“Carefully lay out and explain Plantinga’s argument for this conclusion. In doing so be sure to identify premises, including any implicit premises, and intermediate conclusions; and show how the premises link together to support the conclusion. Attempt to make clear the structure or form of the argument. Where possible, identify any common valid argument forms used in the argumentation.”
PASSAGE: “From Alvin Plantingas book Knowledge and Christian Belief page 39:
[I]f theistic belief is true, then it seems likely that it does have warrant. For if it is true, then there is indeed such a person as God, a person who has created us in his image (so that we may resemble him, among other things, and having the capacity for a knowledge), who loves us, who desires that we know and love him, and who is such that it is our end and good to know and love him. But if these things are so, then God would of course intend that we be able to be aware of his presence, and to know something about him. And if that is so, the natural thing to think is that he created us in such a way that we would come to know such true beliefs as that he is our creator, that we owe him obedience and worship, that he is worthy of worship, that he loves us, and so on. And if that is so, then, further, the natural thing to think is that the cognitive processes that do produce belief in God are aimed by their designer (God) at producing that belief. But then the belief in question will be produced by cognitive faculties functioning properly according to a design plan successfully aimed at truth: it will therefore have warrant.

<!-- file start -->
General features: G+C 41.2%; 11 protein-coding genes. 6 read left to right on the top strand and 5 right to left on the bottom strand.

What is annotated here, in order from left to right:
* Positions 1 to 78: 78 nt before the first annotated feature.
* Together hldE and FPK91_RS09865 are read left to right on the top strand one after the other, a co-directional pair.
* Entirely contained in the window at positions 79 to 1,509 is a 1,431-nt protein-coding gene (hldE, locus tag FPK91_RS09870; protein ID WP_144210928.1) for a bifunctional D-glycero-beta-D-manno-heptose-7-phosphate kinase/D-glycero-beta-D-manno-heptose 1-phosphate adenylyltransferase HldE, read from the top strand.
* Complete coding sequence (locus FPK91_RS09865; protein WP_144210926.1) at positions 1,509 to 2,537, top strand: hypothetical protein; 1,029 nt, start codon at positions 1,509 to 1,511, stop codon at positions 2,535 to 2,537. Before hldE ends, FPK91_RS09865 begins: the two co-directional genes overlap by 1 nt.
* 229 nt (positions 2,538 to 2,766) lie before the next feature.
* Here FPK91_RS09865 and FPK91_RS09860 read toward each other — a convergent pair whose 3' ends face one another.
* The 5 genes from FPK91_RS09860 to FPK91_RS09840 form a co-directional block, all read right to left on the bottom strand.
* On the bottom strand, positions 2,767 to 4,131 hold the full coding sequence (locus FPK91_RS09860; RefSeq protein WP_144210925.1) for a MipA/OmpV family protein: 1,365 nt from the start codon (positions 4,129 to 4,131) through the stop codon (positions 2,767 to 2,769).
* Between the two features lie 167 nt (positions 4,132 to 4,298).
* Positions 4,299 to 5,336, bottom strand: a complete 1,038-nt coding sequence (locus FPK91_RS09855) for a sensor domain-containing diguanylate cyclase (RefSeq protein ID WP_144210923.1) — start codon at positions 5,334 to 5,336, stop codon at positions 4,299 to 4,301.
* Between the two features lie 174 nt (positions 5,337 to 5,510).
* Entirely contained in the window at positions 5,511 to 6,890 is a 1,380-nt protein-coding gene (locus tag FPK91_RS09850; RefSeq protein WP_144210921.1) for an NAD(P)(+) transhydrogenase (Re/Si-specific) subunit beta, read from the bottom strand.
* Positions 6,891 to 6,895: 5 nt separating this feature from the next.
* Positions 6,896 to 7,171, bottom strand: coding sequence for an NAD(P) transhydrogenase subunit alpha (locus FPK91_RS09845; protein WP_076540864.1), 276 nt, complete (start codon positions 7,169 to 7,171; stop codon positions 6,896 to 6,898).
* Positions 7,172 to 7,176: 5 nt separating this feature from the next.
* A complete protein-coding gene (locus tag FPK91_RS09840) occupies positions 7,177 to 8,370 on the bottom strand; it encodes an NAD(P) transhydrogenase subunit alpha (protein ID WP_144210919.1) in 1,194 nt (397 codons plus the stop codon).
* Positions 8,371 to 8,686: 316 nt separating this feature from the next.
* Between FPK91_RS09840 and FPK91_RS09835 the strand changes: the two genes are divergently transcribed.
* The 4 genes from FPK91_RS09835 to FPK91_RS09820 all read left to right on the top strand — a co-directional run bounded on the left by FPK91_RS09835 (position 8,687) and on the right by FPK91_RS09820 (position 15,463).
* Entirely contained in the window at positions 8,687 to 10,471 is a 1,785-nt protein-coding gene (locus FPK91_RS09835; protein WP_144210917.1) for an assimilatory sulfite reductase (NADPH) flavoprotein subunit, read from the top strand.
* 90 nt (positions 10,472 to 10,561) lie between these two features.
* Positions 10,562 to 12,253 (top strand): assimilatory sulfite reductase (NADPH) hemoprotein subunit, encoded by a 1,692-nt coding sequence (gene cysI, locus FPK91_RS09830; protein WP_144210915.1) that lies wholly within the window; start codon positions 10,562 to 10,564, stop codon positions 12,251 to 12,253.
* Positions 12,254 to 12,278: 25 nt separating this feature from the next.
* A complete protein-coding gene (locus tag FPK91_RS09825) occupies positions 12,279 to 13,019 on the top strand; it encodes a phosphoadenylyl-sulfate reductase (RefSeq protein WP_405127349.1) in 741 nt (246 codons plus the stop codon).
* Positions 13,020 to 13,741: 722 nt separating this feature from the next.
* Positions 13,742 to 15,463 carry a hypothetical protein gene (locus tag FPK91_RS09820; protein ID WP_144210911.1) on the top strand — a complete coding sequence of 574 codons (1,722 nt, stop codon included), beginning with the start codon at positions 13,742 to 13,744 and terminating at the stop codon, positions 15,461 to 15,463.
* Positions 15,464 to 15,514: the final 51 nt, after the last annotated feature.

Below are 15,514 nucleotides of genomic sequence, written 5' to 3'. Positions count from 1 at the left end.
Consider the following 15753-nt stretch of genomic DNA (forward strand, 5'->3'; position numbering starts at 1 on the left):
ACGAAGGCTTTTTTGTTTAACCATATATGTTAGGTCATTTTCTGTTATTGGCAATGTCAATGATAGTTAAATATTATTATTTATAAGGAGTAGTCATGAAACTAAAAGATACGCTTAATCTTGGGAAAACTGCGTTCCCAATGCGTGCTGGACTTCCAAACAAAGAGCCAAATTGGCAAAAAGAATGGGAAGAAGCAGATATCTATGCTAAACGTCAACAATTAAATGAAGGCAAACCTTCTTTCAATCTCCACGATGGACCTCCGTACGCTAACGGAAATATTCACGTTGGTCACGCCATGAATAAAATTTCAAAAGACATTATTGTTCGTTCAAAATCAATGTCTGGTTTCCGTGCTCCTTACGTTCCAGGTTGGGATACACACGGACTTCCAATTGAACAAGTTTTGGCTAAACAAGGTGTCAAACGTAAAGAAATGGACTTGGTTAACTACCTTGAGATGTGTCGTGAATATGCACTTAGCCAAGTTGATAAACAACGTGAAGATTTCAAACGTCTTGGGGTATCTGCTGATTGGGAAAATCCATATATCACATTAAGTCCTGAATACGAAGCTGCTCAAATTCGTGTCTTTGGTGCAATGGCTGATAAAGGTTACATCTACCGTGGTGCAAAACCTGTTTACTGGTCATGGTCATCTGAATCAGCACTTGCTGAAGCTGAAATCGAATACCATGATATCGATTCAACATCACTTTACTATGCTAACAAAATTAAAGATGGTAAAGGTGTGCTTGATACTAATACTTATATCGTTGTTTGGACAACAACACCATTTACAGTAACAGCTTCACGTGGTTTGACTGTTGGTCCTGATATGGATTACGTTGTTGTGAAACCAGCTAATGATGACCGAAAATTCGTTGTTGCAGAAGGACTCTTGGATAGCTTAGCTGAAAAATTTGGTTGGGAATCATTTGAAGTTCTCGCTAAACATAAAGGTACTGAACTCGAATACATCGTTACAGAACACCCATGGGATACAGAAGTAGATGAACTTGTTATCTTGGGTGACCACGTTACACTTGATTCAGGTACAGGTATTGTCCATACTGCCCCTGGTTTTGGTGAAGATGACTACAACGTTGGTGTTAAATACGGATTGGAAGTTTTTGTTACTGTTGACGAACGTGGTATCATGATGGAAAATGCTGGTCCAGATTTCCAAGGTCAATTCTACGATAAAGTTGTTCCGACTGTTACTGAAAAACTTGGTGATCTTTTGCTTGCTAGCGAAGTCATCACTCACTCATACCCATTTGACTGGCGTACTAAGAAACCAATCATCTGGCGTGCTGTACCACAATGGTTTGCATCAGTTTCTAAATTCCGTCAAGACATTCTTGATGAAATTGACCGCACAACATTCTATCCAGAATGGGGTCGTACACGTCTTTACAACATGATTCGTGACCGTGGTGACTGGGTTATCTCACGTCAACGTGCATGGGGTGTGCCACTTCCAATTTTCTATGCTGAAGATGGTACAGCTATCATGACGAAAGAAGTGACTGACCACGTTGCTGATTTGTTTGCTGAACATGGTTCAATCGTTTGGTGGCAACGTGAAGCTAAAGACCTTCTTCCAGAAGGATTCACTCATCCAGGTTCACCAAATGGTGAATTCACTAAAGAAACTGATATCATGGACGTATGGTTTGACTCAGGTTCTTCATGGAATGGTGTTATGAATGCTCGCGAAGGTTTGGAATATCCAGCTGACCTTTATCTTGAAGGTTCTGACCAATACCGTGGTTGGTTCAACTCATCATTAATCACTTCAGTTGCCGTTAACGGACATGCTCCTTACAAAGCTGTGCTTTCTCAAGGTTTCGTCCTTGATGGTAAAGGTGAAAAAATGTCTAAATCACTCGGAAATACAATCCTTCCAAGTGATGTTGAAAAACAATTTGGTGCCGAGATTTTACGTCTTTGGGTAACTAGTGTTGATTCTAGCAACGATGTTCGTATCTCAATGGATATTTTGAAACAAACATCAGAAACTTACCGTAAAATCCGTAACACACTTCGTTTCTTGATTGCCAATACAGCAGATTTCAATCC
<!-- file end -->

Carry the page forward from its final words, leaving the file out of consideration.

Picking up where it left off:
On page 28 Plantinga had said:
a belief has warrant for a person S only if that belief is produced in S by cognitive faculties functioning properly (subject to no dysfunction) in a cognitive environment that is appropriate for S’s kind of cognitive faculties, according to a design plan that is successfully and at truth.”